Not long after we started running Ann & I stopped, turned off our lights and took at good look at the stars, the sky was full of them and they were amazing. We also seen lots of shooting stars as we ran. We were shuffling along and knew the climb up the Beloka ranges was coming up. We seen Tim and he told me it was the 100 mile mark, yay. For some reason I thought I remembered the map saying that it was a 12k climb so I was prepared for that, in reality it was “only” a 5k climb. We passed a runner on the way up the ranges and it looked like the tiredness was hitting him hard. We seen his support crew who said we were at the top, we had a little cheer. It was somewhere along here where I had a major diva moment when my crew gave me soup (which they made at ~3am) and the noodles in it were crunchy! Not a happy runner (sorry again crew 🙁 ) Now it was mostly downhill into Jindabyne. It was also in this section that a tree looked like Yorkshire terrier, we seen a “‘UFO”/car lights coming across a crest in the road and lit up the sky, Ann felt roadkill/animal graze her leg – we found out later it was my soloman soft flask that had fallen out of her pack he he. Robyn also passed us, I was glad to see she was moving well and we had a little hug as she passed by. We got some incredible views as the sun came up. As we got to the roundabout in Jindabyne it was lucky that there was another runners support crew to point us in the right direction cause we would have definitely added some extra km’s. The run along the bike path was torture and seemed to go on forever. I was glad to get to the car where the crew put my in the front seat and told me to sleep for 5 minutes, I didn’t sleep but it was nice to be warm and relax for a few minutes. Ann had the unenviable task of patching up my feet again. I opted for another shoe change into my New Balance road runners, they were pretty much the only thing my feet would fit in.
CP5 (Jindabyne 184k) – CP6 (Perisher Valley 212k)
Laura joined me for this section and we made a very slow start trying to get comfortable in the runners, I knew it was never going to not hurt but it was about finding a happy medium. We had some laughs when I tried to use the poles for the first time, we tried lengthening them, shortening them, in the end my lack of coordination won and we gave up on them. Getting to Thredbo River meant I was back on a part of the course I was familiar with, having also run this on the recce weekend. I knew it was a long climb (13k – avg gradient of 5%) but I was ok with that cause it meant I would be able to walk & walking up hills wasn’t as sore on my feet. Laura attempted to get me to do a shuffle on a flat part, this resulted in me having a mini panic attack and crying… back to walking it is! James & Ann were now meeting us at 3k intervals, at one stage when we got to the car it resembled a car boot sale with all Ann’s clothes drying on the ground in the sun. I was getting frustrated that it was taking so long to get to the car every 3k, but wasn’t in a position to change it, I was also panicking about how the hell I was going to be able to continue on my wrecked feet for another 50k. The week before the race I sent a list of “reasons why I am doing this race” to my crew and Laura reminded me of these during one of the tough patches, it helped a lot to be reminded. Dougie drove past on his way to Charlotte’s Pass, unfortunately I was having a little cry. He offered us a meat pie, we declined and said we’d see him at the top. James & Ann met us just after the Guthega Road Turn off. I asked James if he wanted to join me for the next 3k so he got himself ready and we headed off. It was a long uphill slog but I was so excited that he joined me. Trevor Allen had just passed and was flying up the hill ahead of us. After 3k Ann was ready to go for her next pacing gig, everything was starting to get a bit much and making decisions was increasing difficult. The frustration of going so slow was really upsetting me so Ann completely took the reins and somehow put my into a trance like state and got me running (/shuffling) again from one pole to the next, she split it up into tiny bitesize sections and told me not to think about anything else only getting to the next pole, thank you Ann you were amazing and just what I needed. Oh and picking out shapes in the rocks on the side of the road is also fun to take your mind off your feet when you’re delirious with tiredness (although may attract suspicious looks from the rest of the crew when you tell them you are seeing a rock that looks like the front of a jumbo jet with lips! Lol).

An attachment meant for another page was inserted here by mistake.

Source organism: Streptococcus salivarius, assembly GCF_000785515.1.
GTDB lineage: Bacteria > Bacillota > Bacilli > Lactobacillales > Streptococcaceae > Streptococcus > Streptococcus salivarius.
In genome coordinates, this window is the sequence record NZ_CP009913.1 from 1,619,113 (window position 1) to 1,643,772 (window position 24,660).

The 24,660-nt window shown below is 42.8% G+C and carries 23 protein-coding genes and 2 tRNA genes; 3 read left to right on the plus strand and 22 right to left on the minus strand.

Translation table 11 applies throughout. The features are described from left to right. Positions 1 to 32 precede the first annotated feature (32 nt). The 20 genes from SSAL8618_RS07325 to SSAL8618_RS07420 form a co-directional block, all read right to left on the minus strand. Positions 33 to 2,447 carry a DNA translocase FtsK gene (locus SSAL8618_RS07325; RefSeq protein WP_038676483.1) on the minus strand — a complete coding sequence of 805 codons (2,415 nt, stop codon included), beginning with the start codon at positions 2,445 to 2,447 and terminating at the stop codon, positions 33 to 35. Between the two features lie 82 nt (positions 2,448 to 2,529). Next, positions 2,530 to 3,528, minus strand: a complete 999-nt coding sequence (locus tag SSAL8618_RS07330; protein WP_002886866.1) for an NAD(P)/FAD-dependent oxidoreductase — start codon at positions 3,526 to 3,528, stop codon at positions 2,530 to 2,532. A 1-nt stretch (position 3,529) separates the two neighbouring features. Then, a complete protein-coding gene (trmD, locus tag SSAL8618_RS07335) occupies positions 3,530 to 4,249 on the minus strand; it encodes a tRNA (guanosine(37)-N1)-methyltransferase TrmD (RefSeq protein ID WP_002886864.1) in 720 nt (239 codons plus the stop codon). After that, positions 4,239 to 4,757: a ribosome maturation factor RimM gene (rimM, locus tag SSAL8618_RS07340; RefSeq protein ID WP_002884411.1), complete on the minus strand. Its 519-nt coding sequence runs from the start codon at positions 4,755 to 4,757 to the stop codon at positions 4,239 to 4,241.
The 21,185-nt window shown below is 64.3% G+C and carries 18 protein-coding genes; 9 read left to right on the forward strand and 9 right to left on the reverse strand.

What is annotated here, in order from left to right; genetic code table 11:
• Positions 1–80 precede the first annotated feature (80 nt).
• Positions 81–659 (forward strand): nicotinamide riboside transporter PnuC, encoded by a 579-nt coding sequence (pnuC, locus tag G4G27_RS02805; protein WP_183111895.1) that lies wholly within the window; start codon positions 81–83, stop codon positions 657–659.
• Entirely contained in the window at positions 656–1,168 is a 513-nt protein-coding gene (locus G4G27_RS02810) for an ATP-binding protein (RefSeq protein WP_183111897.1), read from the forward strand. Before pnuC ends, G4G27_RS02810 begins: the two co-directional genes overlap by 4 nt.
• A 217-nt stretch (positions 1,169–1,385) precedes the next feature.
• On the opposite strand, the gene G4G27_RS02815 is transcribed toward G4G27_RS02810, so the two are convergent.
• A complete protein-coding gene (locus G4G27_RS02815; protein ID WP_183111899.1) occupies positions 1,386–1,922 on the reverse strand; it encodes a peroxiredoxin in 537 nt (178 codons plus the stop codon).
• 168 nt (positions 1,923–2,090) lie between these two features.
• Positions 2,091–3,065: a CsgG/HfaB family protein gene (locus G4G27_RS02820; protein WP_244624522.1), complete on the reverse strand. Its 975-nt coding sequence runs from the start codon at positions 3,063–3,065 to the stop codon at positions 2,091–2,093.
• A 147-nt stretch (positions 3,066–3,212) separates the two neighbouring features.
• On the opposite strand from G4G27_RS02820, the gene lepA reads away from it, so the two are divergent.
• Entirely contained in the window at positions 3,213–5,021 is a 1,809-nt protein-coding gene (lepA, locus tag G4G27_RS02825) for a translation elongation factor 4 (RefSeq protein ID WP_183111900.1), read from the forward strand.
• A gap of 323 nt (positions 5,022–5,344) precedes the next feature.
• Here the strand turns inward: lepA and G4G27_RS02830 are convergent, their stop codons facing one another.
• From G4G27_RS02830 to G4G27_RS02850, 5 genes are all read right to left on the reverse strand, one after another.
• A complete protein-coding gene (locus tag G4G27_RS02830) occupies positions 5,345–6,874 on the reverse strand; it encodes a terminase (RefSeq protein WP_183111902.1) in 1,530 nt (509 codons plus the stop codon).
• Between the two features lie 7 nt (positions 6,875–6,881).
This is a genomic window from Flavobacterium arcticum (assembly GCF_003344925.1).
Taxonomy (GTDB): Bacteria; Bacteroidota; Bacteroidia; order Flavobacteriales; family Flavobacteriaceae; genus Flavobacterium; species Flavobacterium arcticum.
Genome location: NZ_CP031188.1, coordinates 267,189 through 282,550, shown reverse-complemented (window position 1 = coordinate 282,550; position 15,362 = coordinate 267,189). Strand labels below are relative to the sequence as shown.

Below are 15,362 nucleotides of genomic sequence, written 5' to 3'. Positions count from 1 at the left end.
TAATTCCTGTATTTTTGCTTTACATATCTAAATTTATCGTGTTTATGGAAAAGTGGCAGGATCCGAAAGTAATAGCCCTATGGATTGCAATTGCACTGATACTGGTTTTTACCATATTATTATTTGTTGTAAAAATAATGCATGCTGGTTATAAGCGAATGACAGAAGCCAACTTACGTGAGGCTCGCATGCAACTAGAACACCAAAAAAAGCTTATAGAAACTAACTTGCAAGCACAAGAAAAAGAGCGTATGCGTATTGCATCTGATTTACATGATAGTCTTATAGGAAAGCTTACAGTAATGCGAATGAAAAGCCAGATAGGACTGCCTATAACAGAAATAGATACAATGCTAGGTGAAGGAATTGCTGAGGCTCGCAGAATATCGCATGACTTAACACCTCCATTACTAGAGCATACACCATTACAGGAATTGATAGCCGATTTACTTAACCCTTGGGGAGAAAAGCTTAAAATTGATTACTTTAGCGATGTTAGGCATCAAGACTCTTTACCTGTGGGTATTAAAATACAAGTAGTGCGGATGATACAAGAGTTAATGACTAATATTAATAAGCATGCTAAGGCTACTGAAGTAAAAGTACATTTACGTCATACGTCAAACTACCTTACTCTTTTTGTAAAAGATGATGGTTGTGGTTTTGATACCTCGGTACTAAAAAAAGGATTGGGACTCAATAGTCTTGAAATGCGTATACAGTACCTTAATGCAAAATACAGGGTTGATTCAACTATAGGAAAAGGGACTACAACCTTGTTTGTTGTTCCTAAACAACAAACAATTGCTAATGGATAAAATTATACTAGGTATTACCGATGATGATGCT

CP6 (Perisher Valley 212k) – Finish (Charlotte’s Pass 240k)